As our departure time rapidly approached, my team was working hard and fast to finish a second coat on all of the rooms in time. The task of finishing seemed a bit daunting. Our team, the family who had stepped in to help willingly, and some additional team members worked right up until the absolute last second. By the true grace of God we finished!

Mary and Amos were genuinely thankful and so full of gratitude toward my group. They told us not to worry about the cleanup from the drop cloths and moving the furniture as they continued to want to help us out. I felt so loved by this family and amazed that even though I was there to serve them by painting their house they continually wanted to give by working just as hard. I experienced this genuine compassion from strangers many times while in Haiti. Through our Western eyes it’s easy to look at the Haitian people and see how bad things are or see how little they have. But after being with this family and seeing their hearts for Jesus and the complete trust in him no matter the situation, I see the Haitian people differently. They are so fulfilled by their faith and in their hearts and they hold onto that every day. I wish I could say the same for myself.  After my experience with Mary and her family and neighbors, I found myself thinking about how they glorified God and were so grateful for us. Haitians who have very little will pray and ask for God to provide, but they do not complain in their waiting. The people I met seemed to expect little but appreciate everything big or small. Experiencing their love and gratitude challenged me to ask myself, “Do I put God first?” Do I fully rely on him and trust him for all things in my life?” I couldn’t truthfully answer yes. After working that day an idea began running through my mind. The idea that maybe I hadn’t come to Haiti just to change lives of people in need but that maybe God saw a spiritual need in me and knew I needed the Haitian people just as much as I thought they needed me.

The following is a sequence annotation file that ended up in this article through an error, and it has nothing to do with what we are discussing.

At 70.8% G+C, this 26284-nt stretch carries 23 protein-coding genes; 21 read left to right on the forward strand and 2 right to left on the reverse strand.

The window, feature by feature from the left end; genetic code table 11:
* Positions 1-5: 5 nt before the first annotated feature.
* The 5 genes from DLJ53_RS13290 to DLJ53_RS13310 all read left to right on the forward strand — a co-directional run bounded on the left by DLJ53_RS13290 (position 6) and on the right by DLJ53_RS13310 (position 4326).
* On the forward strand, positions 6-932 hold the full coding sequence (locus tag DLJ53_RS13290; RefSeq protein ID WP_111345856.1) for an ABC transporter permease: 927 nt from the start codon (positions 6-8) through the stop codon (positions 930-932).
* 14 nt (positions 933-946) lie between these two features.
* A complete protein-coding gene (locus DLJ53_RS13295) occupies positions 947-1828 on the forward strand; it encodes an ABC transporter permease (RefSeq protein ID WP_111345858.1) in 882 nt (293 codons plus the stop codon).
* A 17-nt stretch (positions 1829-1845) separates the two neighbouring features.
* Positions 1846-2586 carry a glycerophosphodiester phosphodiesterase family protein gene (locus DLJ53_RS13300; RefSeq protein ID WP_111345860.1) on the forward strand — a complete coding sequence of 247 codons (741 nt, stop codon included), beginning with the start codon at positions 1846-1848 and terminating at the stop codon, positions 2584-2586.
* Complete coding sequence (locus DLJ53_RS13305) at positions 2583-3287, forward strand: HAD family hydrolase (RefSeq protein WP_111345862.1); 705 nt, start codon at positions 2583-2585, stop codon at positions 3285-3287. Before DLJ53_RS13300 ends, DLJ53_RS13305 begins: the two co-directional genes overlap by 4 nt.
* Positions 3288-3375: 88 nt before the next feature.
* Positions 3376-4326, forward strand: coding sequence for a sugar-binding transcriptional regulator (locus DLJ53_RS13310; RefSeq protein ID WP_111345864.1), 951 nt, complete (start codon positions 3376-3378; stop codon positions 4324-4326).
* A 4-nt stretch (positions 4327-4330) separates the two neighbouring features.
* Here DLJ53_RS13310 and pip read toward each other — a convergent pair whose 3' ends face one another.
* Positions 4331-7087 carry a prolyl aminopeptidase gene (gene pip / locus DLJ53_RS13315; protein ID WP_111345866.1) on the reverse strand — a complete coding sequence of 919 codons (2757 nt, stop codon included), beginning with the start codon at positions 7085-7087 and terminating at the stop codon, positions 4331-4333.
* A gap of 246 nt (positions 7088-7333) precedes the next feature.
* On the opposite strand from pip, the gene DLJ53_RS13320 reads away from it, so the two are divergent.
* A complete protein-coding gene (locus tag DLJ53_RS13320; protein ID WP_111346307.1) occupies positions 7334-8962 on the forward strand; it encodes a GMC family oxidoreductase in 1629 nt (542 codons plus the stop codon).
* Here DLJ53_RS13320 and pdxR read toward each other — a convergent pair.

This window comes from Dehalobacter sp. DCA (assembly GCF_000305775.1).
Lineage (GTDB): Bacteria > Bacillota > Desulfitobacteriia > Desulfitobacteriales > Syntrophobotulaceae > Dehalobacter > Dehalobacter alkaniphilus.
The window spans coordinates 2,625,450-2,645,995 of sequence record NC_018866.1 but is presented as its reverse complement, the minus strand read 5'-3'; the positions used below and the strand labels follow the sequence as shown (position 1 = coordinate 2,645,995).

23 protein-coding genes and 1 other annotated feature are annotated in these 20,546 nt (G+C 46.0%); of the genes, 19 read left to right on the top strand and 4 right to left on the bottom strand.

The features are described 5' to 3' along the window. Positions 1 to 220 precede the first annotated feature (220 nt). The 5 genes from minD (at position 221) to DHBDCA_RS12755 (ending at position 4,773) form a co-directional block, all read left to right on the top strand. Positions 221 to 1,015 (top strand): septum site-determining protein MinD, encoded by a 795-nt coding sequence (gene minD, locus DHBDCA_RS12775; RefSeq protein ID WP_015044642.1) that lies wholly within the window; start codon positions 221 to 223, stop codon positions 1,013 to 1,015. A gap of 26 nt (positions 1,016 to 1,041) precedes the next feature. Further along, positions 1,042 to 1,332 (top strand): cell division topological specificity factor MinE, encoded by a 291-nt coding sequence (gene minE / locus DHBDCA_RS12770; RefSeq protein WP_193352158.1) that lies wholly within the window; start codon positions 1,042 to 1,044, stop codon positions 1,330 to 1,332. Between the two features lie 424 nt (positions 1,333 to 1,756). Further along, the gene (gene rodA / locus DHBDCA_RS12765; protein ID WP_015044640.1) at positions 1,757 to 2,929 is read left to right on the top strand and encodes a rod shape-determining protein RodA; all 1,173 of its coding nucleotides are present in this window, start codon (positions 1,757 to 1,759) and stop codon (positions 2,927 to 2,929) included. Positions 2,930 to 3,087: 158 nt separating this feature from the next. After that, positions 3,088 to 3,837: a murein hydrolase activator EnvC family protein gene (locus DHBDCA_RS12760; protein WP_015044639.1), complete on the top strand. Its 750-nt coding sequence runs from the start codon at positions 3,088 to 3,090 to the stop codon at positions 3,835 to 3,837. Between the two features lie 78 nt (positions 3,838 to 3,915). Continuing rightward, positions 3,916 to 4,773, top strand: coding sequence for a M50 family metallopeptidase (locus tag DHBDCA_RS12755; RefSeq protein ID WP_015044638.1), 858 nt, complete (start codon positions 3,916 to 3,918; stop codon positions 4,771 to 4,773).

Painting up until the last minute only gave us a small bit of time to exchange goodbyes. We came together and prayed with everyone that God may protect Mary & Amos and their families, Mary’s husband and his job, and that He would continue to provide for their needs.  I asked for a photo and Mary happily obliged by staging us in front of the beautiful pink flowers in her yard. I gave each person a hug and on my way back to the group Mary told me that she wished I could come back on Sunday. Nothing would’ve made me happier. I told her that I wished I could too. It may not be until we get to Heaven one day, but I hope I do get to see Mary and Amos again and I want them to know that while I was contributing to Mission of Hope’s vision to bring life transformation to every man, woman, and child in Haiti, they were part of the life transformation in me.